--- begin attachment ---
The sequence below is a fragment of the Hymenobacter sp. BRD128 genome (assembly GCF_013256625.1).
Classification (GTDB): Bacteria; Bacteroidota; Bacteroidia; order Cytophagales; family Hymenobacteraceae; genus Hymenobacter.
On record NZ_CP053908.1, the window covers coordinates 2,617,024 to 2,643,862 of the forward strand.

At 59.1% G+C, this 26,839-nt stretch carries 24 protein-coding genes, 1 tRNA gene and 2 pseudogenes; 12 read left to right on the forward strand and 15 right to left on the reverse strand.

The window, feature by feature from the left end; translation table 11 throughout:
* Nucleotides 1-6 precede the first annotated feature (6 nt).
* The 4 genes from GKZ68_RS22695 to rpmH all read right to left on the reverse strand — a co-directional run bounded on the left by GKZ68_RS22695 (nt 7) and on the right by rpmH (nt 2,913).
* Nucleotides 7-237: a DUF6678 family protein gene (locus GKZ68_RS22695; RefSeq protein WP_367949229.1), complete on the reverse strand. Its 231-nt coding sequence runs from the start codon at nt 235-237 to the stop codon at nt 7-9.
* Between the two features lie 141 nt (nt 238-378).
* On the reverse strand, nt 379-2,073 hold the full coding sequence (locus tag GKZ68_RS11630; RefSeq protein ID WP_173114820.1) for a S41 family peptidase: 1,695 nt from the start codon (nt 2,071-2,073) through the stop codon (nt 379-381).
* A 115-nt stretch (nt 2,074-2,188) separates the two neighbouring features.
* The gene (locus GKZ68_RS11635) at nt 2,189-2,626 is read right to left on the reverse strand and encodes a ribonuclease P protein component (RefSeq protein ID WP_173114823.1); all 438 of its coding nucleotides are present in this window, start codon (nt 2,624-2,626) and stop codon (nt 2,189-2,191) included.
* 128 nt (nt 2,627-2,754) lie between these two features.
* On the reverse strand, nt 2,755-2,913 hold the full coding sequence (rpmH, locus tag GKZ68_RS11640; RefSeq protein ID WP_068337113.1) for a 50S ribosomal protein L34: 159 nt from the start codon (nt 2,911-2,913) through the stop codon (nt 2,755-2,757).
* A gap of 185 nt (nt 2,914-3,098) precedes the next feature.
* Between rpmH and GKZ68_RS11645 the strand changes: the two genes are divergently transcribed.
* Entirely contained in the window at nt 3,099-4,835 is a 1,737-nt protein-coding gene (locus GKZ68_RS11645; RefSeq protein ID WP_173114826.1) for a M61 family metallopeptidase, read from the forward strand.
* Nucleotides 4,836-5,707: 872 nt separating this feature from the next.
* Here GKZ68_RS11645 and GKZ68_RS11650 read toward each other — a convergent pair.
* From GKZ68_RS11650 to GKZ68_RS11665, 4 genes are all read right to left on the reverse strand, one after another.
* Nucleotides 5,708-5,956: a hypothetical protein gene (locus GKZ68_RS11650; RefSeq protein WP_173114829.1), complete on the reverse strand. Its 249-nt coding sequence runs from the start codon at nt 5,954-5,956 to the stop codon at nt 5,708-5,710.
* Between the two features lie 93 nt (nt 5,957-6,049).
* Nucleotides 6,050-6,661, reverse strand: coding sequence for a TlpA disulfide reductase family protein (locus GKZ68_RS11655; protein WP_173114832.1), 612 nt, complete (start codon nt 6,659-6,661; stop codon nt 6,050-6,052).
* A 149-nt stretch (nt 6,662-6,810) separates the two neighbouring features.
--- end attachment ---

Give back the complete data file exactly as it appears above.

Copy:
The sequence below is a fragment of the Hymenobacter sp. BRD128 genome (assembly GCF_013256625.1).
Classification (GTDB): Bacteria; Bacteroidota; Bacteroidia; order Cytophagales; family Hymenobacteraceae; genus Hymenobacter.
On record NZ_CP053908.1, the window covers coordinates 2,617,024 to 2,643,862 of the forward strand.

At 59.1% G+C, this 26,839-nt stretch carries 24 protein-coding genes, 1 tRNA gene and 2 pseudogenes; 12 read left to right on the forward strand and 15 right to left on the reverse strand.

The window, feature by feature from the left end; translation table 11 throughout:
* Nucleotides 1-6 precede the first annotated feature (6 nt).
* The 4 genes from GKZ68_RS22695 to rpmH all read right to left on the reverse strand — a co-directional run bounded on the left by GKZ68_RS22695 (nt 7) and on the right by rpmH (nt 2,913).
* Nucleotides 7-237: a DUF6678 family protein gene (locus GKZ68_RS22695; RefSeq protein WP_367949229.1), complete on the reverse strand. Its 231-nt coding sequence runs from the start codon at nt 235-237 to the stop codon at nt 7-9.
* Between the two features lie 141 nt (nt 238-378).
* On the reverse strand, nt 379-2,073 hold the full coding sequence (locus tag GKZ68_RS11630; RefSeq protein ID WP_173114820.1) for a S41 family peptidase: 1,695 nt from the start codon (nt 2,071-2,073) through the stop codon (nt 379-381).
* A 115-nt stretch (nt 2,074-2,188) separates the two neighbouring features.
* The gene (locus GKZ68_RS11635) at nt 2,189-2,626 is read right to left on the reverse strand and encodes a ribonuclease P protein component (RefSeq protein ID WP_173114823.1); all 438 of its coding nucleotides are present in this window, start codon (nt 2,624-2,626) and stop codon (nt 2,189-2,191) included.
* 128 nt (nt 2,627-2,754) lie between these two features.
* On the reverse strand, nt 2,755-2,913 hold the full coding sequence (rpmH, locus tag GKZ68_RS11640; RefSeq protein ID WP_068337113.1) for a 50S ribosomal protein L34: 159 nt from the start codon (nt 2,911-2,913) through the stop codon (nt 2,755-2,757).
* A gap of 185 nt (nt 2,914-3,098) precedes the next feature.
* Between rpmH and GKZ68_RS11645 the strand changes: the two genes are divergently transcribed.
* Entirely contained in the window at nt 3,099-4,835 is a 1,737-nt protein-coding gene (locus GKZ68_RS11645; RefSeq protein ID WP_173114826.1) for a M61 family metallopeptidase, read from the forward strand.
* Nucleotides 4,836-5,707: 872 nt separating this feature from the next.
* Here GKZ68_RS11645 and GKZ68_RS11650 read toward each other — a convergent pair.
* From GKZ68_RS11650 to GKZ68_RS11665, 4 genes are all read right to left on the reverse strand, one after another.
* Nucleotides 5,708-5,956: a hypothetical protein gene (locus GKZ68_RS11650; RefSeq protein WP_173114829.1), complete on the reverse strand. Its 249-nt coding sequence runs from the start codon at nt 5,954-5,956 to the stop codon at nt 5,708-5,710.
* Between the two features lie 93 nt (nt 5,957-6,049).
* Nucleotides 6,050-6,661, reverse strand: coding sequence for a TlpA disulfide reductase family protein (locus GKZ68_RS11655; protein WP_173114832.1), 612 nt, complete (start codon nt 6,659-6,661; stop codon nt 6,050-6,052).
* A 149-nt stretch (nt 6,662-6,810) separates the two neighbouring features.